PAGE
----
\[ \newcommand{\desc}[1]{\langle #1 \rangle} \]

In this problem, we’ll walk through and complete a proof of Rice’s Theorem which was introduced in the reading.

Let \(P\) be a language whose strings are Turing machine descriptions that satisfy an arbitrary predicate \(f\), *i.e.*,

\[ P = \{\, \desc{M} \mid f(M) \,\} \]

(*Note*: throughout this lab, \(P\) will refer to this Turing machine, not the complexity class \(P\)!)

where \(f\) is a proposition ranging over Turing machine descriptions. For example, the following are propositions over a Turing machine, call it \(M\):

- \(L(M)\) is finite.
- \(M\) writes a
`$`

on its tape for some input.

Rice’s Theorem demands two properties are true about \(P\).

- \(P\) is non-trivial: there exists \(M_1\) and \(M_2\) such that \(\desc{M_1} \in P\) and \(\desc{M_2} \notin P\).
- \(P\) is a language property: if \(L(M_1) = L(M_2)\) then \(\desc{M_1} \in P \Leftrightarrow \desc{M_2} \in P\).

# Problem 1: Language Property Example

Let’s first check that we understand what we mean by “language property”.

Let:

\[ P = \{\, \desc{M} \mid \text{$M$ writes a `\$' on its tape for some input.} \,\}. \]

With your group, ultimately discuss and answer why \(P\) *does not* fulfill the definition of language property. Make sure to appeal to the above definition of language property in your argument.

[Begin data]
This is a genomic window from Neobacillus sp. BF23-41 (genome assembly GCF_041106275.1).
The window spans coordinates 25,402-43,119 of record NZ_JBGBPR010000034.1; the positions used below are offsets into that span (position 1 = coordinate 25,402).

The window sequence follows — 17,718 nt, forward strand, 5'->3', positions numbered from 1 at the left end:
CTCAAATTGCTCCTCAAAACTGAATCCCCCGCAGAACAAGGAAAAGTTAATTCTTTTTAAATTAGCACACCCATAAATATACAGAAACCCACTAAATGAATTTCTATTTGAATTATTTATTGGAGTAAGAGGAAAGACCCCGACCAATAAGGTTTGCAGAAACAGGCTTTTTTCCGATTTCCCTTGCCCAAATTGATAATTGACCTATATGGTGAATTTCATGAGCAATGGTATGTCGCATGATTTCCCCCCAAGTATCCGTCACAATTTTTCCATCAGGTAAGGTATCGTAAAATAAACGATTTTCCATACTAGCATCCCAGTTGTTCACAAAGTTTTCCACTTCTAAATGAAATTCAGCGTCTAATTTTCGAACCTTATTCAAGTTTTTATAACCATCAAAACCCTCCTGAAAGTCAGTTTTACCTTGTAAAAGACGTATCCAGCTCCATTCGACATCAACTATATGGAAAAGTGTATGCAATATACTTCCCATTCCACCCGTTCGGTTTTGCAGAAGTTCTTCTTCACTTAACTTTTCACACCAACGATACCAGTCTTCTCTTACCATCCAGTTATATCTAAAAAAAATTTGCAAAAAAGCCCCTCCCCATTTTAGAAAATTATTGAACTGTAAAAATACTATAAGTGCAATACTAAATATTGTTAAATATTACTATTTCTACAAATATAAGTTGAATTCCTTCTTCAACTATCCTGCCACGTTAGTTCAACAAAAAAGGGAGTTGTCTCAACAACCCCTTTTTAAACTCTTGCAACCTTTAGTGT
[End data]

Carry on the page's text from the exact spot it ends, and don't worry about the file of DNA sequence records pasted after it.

# Problem 2: Core Reduction

Now let’s proceed with the core of the proof of Rice’s theorem. First we’ll complete the core reduction under a set of assumptions about our property \(P\). We’ll then discuss after the fact why these assumptions are sound given the constraints of Rice’s theorem.

Assume the following:

- There exists a TM \(T\) such that \(\desc{T} \in P\).
- Define the TM that rejects all strings to be \(T_{\emptyset}\). Assume that \(\desc{T_{\emptyset}} \notin P\).

Use \(T\) to construct a mapping reduction from \(A_\mathsf{TM}\) to \(P\). Keep in mind the following insights while constructing your mapping reduction:

- Your mapping construction, when given an input to \(A_\mathsf{TM}\) of the form \(\desc{M, w}\) should produce a TM \(\desc{M'}\) with the property that \(M\) accepts \(w\) iff \(\desc{M'} \in P\).
- Note that we have asserted that (a) a machine \(T\) exists that is in \(P\) and (b) the machine that rejects all strings \(T_\emptyset\) is not in \(P\). Use these as the targets for your mapping function as described in “Undecidable Proof Strategies” handout.

Once you have a candidate reduction, check your answer with the course staff.

# Problem 3: The First Constraint

With the reduction completed, we need to show where the two constraints came from. Let’s briefly talk about the first constraint.

In a few sentences, explain why the constraints of Rice’s Theorem on \(P\) imply that there exists a TM \(T\) such that \(\desc{T} \in P\).

# Problem 4: The Final Fix-Up

The second constraint is really an assumption “without loss of generality”. In other words, even if \(T_\emptyset \in P\), we can still complete the proof with a little bit inconsequential fix-up to our proof. Note that we can’t simply work with \(T_\emptyset\) directly in this case because our mapping reduction will fail in a style similar to \(E_{TM}\). We instead need to do something else.

It turns out that the fix-up is to consider instead the complement of \(P\):

\[ \overline{P} = \{\, \desc{M} \mid \desc{M} \notin P \,\}. \]

The reduction above then holds, but shows that \(A_\mathsf{TM} \leq_m \overline{P}\) rather than \(P\).

Determine how a decider for \(\overline{P}\) could be used to create a decider for \(P\), allowing us to conclude that \(A_\mathsf{TM} \leq \overline{P}\) as well. Check your reasoning for this and the previous part with the course staff when you are done.